Myth 9 – Toothpaste Clears Clogged Pores & Improves Acne-Prone Skin Health
Another common skincare myth that can often cause more harm than good is the idea that putting toothpaste on blemishes helps to clear up clogged pores and breakouts for those with acne-prone skin. According to Dr. Watchmaker, “This is a common myth spread around by teens. I think just about every teenager with acne has tried this DIY pimple treatment. Many acne medications and facial washes have camphor, mint, and other natural ingredients that cause a stinging sensation similar to the sensation of putting toothpaste on pimples. While it may feel like these treatments, toothpaste doesn’t actually help to clear up blemishes or clean out clogged pores. Instead, applying toothpaste to pimples can lead to more irritation and inflammation, further clog pores, and lead to increased redness and risk for scarring.”
Myth 10 – Retinols in the Skincare Routine Make Skin Thinner
Retinoids, retinols, and tretinoin are all vitamin A-derived dermatologic products used to improve skin tone and texture, diminish premature signs of skin aging, and improve acneic skin. Many people avoid using these skincare products (often simply referred to as retinols) because they’ve heard retinols cause skin thinning. According to Dr. Watchmaker, this isn’t the case. She says, “Initially, retinols and tretinoin can cause superficial flaking of the skin because these products exfoliate the skin through faster skin cell turnover. With continued use, usually the flaking minimizes, and the dermis actually becomes thicker.”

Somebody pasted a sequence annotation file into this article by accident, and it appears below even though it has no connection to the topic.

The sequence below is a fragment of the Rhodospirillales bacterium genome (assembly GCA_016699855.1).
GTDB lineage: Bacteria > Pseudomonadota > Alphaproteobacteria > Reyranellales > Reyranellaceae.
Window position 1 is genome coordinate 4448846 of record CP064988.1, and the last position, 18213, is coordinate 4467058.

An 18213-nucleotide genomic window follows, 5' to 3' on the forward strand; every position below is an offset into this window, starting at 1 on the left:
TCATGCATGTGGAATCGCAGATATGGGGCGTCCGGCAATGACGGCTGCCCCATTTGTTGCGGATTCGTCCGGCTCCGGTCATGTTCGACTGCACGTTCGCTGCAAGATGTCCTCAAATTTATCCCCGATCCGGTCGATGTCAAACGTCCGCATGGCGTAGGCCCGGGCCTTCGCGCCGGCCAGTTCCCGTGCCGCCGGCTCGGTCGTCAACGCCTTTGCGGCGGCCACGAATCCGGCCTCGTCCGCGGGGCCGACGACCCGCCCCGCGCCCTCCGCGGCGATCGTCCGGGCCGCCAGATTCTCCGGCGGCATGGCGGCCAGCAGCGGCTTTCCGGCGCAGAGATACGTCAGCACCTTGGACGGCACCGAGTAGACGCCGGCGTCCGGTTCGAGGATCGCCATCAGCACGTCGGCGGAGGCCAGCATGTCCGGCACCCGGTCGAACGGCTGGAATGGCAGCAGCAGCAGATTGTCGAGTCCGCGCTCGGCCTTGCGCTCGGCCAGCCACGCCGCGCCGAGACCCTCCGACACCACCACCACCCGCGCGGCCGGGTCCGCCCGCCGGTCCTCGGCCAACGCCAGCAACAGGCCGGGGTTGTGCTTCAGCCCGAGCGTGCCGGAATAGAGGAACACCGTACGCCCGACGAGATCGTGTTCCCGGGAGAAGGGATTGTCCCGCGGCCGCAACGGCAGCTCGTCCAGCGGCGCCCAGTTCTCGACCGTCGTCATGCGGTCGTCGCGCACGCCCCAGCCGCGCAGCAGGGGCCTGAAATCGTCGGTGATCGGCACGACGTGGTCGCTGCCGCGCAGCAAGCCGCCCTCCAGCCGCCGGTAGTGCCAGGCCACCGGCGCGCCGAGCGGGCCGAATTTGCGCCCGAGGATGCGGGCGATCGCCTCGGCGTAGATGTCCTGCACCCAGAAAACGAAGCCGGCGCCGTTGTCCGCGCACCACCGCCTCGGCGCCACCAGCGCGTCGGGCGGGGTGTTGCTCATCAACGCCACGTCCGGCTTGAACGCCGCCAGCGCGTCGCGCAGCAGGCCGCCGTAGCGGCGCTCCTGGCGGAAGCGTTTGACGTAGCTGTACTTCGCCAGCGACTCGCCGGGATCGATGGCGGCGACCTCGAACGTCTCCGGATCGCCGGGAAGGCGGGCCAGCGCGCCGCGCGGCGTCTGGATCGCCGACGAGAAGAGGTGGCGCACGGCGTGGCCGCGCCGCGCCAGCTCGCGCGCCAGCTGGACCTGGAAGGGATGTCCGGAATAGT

Myth 11 – Glycolic Acids Are Skincare Products that Double as Antiperspirants
Glycolic acid is an ingredient in many skincare products that can exfoliate the skin and brighten the complexion. However, glycolic acid in the underarms does not take the place of an antiperspirant and does not stop sweating. Glycolic acid may help minimize body odor but it can also potentially lead to skin irritation so Dr. Watchmaker recommends sticking to more traditional deodorants and antiperspirants.
Myth 12 – SPF 30 Sunscreen Blocks Out Necessary Vitamin D
One of the myths Dr. Watchmaker is most concerned about is the idea that wearing SPF sunscreen doesn’t allow people to absorb necessary levels of vitamin D from the sun. Sunscreen prevents sunburn and potential skin cancers by blocking ultraviolet rays and studies show that people who use sunscreen daily can maintain healthy vitamin D levels. Healthy ways to ensure adequate Vitamin D levels are by eating a healthy balanced diet and taking oral supplements if necessary.
Want to Continue Separating Dermatology Fact from Fiction?
If you’d like to get more great skincare advice and continue learning the difference between skincare facts and fiction, the team at U.S. Dermatology Partners would love to hear from you. We make working with our dermatology offices quick and easy. Just take a few moments to complete our scheduling request form online. Once we receive your request, a local dermatology team will be in touch to finalize your visit.